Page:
In today’s option trading blog I will discuss relative strength and weakness. This concept is critical to my trading system. Every day I search for stocks that are strong or weak relative to the market If I’m successful at identifying this trait I can build a basket of long and short positions and reduce my market risk. This is my “edge”. I can actually get the market wrong and still make money.

When I turn on my screen in the morning I hope for a big market move in either direction. I’ll bet most of you have never had that feeling. Can you remember a trade where you were long a stock (or calls) and you were horrified when you saw that the market was tanking? You bring up the quote on your stock and your heart rate returns to normal when you realize it has not participated in the sell-off. That stock has relative strength. Now imagine you have combined it with a short position on a weak stock. You bring up that quote and a smile comes to your face as you watch it dive. That is the crux of the system.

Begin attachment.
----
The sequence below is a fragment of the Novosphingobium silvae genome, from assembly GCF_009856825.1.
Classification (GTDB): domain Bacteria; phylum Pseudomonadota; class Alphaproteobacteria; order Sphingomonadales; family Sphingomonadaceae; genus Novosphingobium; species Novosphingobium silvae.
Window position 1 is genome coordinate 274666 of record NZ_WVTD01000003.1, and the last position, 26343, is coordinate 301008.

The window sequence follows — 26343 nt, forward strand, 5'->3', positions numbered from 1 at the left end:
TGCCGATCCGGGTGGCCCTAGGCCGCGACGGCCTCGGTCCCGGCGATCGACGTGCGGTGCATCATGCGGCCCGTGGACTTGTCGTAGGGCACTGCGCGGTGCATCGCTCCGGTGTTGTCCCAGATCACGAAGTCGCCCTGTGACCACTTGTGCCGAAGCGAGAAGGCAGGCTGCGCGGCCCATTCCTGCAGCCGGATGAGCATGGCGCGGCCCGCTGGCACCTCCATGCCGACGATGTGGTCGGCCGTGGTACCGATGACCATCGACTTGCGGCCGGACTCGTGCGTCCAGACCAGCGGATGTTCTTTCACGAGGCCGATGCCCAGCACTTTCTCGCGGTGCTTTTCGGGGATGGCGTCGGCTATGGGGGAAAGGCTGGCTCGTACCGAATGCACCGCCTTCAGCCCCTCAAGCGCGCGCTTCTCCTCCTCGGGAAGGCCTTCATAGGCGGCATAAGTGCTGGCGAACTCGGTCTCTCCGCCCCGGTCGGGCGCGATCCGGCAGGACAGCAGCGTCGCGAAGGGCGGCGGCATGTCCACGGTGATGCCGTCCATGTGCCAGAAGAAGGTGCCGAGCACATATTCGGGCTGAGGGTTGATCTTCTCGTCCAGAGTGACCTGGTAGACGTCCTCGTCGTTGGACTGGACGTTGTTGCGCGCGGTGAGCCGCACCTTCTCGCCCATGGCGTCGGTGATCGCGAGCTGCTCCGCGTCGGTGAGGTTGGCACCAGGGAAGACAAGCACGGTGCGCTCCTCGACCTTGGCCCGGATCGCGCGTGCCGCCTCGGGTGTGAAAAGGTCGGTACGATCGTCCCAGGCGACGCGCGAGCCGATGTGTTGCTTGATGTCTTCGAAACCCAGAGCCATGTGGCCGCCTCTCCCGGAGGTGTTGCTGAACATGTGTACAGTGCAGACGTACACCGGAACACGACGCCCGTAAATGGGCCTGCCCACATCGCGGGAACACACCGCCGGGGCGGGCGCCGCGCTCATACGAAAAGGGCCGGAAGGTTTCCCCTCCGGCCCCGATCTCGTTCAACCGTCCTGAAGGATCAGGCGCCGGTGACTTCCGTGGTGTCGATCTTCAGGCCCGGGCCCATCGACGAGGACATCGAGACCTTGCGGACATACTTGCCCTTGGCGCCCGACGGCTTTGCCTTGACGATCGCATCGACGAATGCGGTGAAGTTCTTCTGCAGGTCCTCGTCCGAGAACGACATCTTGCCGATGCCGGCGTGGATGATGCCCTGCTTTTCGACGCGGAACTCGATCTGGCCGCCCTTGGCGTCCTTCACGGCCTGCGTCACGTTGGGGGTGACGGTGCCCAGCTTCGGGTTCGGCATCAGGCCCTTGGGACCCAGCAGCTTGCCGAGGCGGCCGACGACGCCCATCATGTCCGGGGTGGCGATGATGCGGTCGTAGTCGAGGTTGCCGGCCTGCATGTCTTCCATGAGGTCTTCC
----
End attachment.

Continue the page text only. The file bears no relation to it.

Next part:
This strategy is used extensively by hedge funds. Many have a goal of making 12% a year no matter what the market does and a portfolio like this helps them achieve that. I have a few advantages as an individual that they don’t.

1. I’m willing to consider smaller less liquid stocks than they are.
2. I add my market opinion to the equation and I weight my longs and shorts.
3. I’m able to trade options on stocks that they would consider too ill liquid.
4. I can adjust quickly and not impact the price of the stock.

Their models are much more rigid and they don’t have the latitude to deviate from the trading system.

Does my method mean that I don’t bother with market analysis – no. In fact, that is where my research starts and ends everyday. I have to keep my finger on the market’s pulse and watch for sector rotation. I also weight my positions according to my market opinion. It does mean that I don’t have to compete with the largest financial institutions in one of the most liquid markets in the world. If ever there was “fair value”, it is the price of the S&P 500 futures at any given moment. My “edge” is much smaller in that arena. Even in a flat market there are stocks that are up and down 20%. That’s where I want to be.

In my next article I will define “strong” and “weak” and I will present examples. I’ll also give you some pointers on what to look for.

You need to be comfortable shorting to make this work. If you have any questions about shorting a stock or about the long/short concept, comment.

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